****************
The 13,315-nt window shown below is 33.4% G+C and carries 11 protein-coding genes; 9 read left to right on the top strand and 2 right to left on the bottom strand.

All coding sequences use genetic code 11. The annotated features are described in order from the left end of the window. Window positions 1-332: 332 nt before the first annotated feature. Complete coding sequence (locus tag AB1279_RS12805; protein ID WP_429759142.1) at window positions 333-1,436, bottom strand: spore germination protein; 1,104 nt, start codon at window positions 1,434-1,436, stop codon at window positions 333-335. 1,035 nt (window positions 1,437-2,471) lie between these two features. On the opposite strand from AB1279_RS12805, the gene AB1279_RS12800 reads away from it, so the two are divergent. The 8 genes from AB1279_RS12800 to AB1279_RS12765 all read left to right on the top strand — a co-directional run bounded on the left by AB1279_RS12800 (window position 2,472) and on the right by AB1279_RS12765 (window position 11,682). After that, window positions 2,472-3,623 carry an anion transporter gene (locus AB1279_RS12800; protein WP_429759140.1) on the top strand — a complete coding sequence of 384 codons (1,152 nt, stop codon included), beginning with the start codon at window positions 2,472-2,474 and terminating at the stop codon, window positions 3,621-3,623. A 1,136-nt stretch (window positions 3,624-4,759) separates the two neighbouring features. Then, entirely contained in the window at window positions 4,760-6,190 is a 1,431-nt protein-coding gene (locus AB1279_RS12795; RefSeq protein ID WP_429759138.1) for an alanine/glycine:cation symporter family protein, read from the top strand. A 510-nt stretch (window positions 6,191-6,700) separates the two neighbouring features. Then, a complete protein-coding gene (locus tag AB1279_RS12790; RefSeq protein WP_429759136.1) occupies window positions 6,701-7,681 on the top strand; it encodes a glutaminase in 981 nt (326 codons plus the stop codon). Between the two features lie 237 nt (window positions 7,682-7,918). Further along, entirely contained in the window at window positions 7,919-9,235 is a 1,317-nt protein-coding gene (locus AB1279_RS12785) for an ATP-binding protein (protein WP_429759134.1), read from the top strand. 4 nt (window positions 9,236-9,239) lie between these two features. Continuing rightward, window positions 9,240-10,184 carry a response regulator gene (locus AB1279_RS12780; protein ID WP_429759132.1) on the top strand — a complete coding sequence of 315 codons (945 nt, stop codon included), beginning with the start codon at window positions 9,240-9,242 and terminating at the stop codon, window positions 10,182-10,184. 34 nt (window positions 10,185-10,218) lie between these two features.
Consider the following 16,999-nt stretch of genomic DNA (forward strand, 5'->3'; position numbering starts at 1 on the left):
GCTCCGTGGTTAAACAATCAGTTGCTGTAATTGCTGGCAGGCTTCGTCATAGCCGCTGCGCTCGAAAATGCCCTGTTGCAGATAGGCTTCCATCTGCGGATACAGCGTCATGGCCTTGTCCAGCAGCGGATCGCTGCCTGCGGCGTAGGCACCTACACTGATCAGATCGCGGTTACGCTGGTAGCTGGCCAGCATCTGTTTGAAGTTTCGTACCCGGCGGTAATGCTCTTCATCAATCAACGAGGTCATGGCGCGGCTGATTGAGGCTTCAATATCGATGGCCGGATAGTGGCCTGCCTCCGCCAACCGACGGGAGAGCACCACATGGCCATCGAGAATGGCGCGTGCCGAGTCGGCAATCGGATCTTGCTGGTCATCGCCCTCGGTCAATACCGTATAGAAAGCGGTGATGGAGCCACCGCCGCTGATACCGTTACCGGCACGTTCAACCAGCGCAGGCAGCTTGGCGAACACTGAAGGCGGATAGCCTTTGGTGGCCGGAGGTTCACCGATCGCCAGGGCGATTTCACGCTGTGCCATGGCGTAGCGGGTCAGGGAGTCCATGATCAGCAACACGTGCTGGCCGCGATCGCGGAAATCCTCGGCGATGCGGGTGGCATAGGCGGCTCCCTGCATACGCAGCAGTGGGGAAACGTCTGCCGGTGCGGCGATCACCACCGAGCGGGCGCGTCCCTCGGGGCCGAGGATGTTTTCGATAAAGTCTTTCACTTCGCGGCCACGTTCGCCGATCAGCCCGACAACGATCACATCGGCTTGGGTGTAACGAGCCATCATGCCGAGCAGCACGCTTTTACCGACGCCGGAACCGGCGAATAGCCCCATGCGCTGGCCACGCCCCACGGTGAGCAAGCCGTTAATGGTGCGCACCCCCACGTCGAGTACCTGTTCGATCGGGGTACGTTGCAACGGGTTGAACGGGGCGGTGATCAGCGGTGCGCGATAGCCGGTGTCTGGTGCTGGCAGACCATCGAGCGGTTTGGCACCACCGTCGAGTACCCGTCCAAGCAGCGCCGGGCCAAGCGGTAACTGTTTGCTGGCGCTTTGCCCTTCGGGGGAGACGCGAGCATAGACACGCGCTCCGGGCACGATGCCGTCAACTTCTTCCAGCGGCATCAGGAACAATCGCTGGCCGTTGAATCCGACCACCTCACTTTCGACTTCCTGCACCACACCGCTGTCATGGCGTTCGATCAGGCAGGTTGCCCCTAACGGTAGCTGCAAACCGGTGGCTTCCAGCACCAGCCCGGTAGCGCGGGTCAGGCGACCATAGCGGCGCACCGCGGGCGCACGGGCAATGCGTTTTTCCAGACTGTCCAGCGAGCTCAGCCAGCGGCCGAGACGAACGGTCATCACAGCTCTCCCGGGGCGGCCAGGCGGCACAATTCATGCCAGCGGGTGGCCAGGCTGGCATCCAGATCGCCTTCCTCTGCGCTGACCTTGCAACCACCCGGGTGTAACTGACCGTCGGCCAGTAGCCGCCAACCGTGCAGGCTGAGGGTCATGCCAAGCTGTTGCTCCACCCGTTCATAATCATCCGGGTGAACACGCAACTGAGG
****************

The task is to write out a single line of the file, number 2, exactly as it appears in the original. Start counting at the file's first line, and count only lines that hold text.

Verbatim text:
All coding sequences use genetic code 11. The annotated features are described in order from the left end of the window. Window positions 1-332: 332 nt before the first annotated feature. Complete coding sequence (locus tag AB1279_RS12805; protein ID WP_429759142.1) at window positions 333-1,436, bottom strand: spore germination protein; 1,104 nt, start codon at window positions 1,434-1,436, stop codon at window positions 333-335. 1,035 nt (window positions 1,437-2,471) lie between these two features. On the opposite strand from AB1279_RS12805, the gene AB1279_RS12800 reads away from it, so the two are divergent. The 8 genes from AB1279_RS12800 to AB1279_RS12765 all read left to right on the top strand — a co-directional run bounded on the left by AB1279_RS12800 (window position 2,472) and on the right by AB1279_RS12765 (window position 11,682). After that, window positions 2,472-3,623 carry an anion transporter gene (locus AB1279_RS12800; protein WP_429759140.1) on the top strand — a complete coding sequence of 384 codons (1,152 nt, stop codon included), beginning with the start codon at window positions 2,472-2,474 and terminating at the stop codon, window positions 3,621-3,623. A 1,136-nt stretch (window positions 3,624-4,759) separates the two neighbouring features. Then, entirely contained in the window at window positions 4,760-6,190 is a 1,431-nt protein-coding gene (locus AB1279_RS12795; RefSeq protein ID WP_429759138.1) for an alanine/glycine:cation symporter family protein, read from the top strand. A 510-nt stretch (window positions 6,191-6,700) separates the two neighbouring features. Then, a complete protein-coding gene (locus tag AB1279_RS12790; RefSeq protein WP_429759136.1) occupies window positions 6,701-7,681 on the top strand; it encodes a glutaminase in 981 nt (326 codons plus the stop codon). Between the two features lie 237 nt (window positions 7,682-7,918). Further along, entirely contained in the window at window positions 7,919-9,235 is a 1,317-nt protein-coding gene (locus AB1279_RS12785) for an ATP-binding protein (protein WP_429759134.1), read from the top strand. 4 nt (window positions 9,236-9,239) lie between these two features. Continuing rightward, window positions 9,240-10,184 carry a response regulator gene (locus AB1279_RS12780; protein ID WP_429759132.1) on the top strand — a complete coding sequence of 315 codons (945 nt, stop codon included), beginning with the start codon at window positions 9,240-9,242 and terminating at the stop codon, window positions 10,182-10,184. 34 nt (window positions 10,185-10,218) lie between these two features.